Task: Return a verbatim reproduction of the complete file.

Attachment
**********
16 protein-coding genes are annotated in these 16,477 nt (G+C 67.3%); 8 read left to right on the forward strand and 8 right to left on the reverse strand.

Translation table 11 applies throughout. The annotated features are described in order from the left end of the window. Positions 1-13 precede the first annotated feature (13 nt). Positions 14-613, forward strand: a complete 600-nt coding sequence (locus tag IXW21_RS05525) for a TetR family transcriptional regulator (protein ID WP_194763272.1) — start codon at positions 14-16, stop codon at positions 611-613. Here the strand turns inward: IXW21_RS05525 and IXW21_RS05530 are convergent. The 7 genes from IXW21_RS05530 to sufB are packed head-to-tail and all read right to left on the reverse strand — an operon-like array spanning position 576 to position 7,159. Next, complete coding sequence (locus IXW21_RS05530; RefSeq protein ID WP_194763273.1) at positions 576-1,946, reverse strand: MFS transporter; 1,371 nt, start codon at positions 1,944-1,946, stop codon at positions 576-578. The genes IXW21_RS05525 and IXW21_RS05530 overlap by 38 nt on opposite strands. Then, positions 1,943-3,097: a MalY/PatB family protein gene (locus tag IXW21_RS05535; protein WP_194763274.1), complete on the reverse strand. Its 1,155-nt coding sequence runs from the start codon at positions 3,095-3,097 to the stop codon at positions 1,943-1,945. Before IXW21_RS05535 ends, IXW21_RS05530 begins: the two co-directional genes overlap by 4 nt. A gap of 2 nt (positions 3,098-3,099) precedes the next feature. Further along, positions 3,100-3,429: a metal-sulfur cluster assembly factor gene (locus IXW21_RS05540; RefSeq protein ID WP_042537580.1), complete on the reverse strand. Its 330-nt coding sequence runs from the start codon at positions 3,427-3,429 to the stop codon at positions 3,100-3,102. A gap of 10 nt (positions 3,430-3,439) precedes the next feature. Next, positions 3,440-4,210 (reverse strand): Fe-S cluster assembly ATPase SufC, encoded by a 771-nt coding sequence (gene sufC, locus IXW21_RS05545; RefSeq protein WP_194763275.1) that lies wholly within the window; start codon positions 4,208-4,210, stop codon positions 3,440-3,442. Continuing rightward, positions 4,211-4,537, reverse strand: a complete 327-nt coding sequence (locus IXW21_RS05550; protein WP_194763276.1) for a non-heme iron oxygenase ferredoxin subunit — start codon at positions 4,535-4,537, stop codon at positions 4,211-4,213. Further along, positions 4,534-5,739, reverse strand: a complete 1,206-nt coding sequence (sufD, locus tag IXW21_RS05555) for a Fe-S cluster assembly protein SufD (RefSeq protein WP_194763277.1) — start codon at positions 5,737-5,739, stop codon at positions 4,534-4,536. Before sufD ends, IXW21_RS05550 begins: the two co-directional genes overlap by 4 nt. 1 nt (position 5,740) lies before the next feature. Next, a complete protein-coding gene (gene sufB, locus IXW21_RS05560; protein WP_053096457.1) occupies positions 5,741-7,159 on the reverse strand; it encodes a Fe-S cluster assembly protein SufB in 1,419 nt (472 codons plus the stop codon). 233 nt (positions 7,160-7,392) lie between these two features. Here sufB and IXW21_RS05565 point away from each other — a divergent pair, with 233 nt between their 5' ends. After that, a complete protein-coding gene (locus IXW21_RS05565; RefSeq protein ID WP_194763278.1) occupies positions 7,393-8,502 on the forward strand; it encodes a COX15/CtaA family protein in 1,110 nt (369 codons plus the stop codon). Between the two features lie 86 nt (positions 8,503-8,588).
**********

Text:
16 protein-coding genes are annotated in these 16,477 nt (G+C 67.3%); 8 read left to right on the forward strand and 8 right to left on the reverse strand.

Translation table 11 applies throughout. The annotated features are described in order from the left end of the window. Positions 1-13 precede the first annotated feature (13 nt). Positions 14-613, forward strand: a complete 600-nt coding sequence (locus tag IXW21_RS05525) for a TetR family transcriptional regulator (protein ID WP_194763272.1) — start codon at positions 14-16, stop codon at positions 611-613. Here the strand turns inward: IXW21_RS05525 and IXW21_RS05530 are convergent. The 7 genes from IXW21_RS05530 to sufB are packed head-to-tail and all read right to left on the reverse strand — an operon-like array spanning position 576 to position 7,159. Next, complete coding sequence (locus IXW21_RS05530; RefSeq protein ID WP_194763273.1) at positions 576-1,946, reverse strand: MFS transporter; 1,371 nt, start codon at positions 1,944-1,946, stop codon at positions 576-578. The genes IXW21_RS05525 and IXW21_RS05530 overlap by 38 nt on opposite strands. Then, positions 1,943-3,097: a MalY/PatB family protein gene (locus tag IXW21_RS05535; protein WP_194763274.1), complete on the reverse strand. Its 1,155-nt coding sequence runs from the start codon at positions 3,095-3,097 to the stop codon at positions 1,943-1,945. Before IXW21_RS05535 ends, IXW21_RS05530 begins: the two co-directional genes overlap by 4 nt. A gap of 2 nt (positions 3,098-3,099) precedes the next feature. Further along, positions 3,100-3,429: a metal-sulfur cluster assembly factor gene (locus IXW21_RS05540; RefSeq protein ID WP_042537580.1), complete on the reverse strand. Its 330-nt coding sequence runs from the start codon at positions 3,427-3,429 to the stop codon at positions 3,100-3,102. A gap of 10 nt (positions 3,430-3,439) precedes the next feature. Next, positions 3,440-4,210 (reverse strand): Fe-S cluster assembly ATPase SufC, encoded by a 771-nt coding sequence (gene sufC, locus IXW21_RS05545; RefSeq protein WP_194763275.1) that lies wholly within the window; start codon positions 4,208-4,210, stop codon positions 3,440-3,442. Continuing rightward, positions 4,211-4,537, reverse strand: a complete 327-nt coding sequence (locus IXW21_RS05550; protein WP_194763276.1) for a non-heme iron oxygenase ferredoxin subunit — start codon at positions 4,535-4,537, stop codon at positions 4,211-4,213. Further along, positions 4,534-5,739, reverse strand: a complete 1,206-nt coding sequence (sufD, locus tag IXW21_RS05555) for a Fe-S cluster assembly protein SufD (RefSeq protein WP_194763277.1) — start codon at positions 5,737-5,739, stop codon at positions 4,534-4,536. Before sufD ends, IXW21_RS05550 begins: the two co-directional genes overlap by 4 nt. 1 nt (position 5,740) lies before the next feature. Next, a complete protein-coding gene (gene sufB, locus IXW21_RS05560; protein WP_053096457.1) occupies positions 5,741-7,159 on the reverse strand; it encodes a Fe-S cluster assembly protein SufB in 1,419 nt (472 codons plus the stop codon). 233 nt (positions 7,160-7,392) lie between these two features. Here sufB and IXW21_RS05565 point away from each other — a divergent pair, with 233 nt between their 5' ends. After that, a complete protein-coding gene (locus IXW21_RS05565; RefSeq protein ID WP_194763278.1) occupies positions 7,393-8,502 on the forward strand; it encodes a COX15/CtaA family protein in 1,110 nt (369 codons plus the stop codon). Between the two features lie 86 nt (positions 8,503-8,588).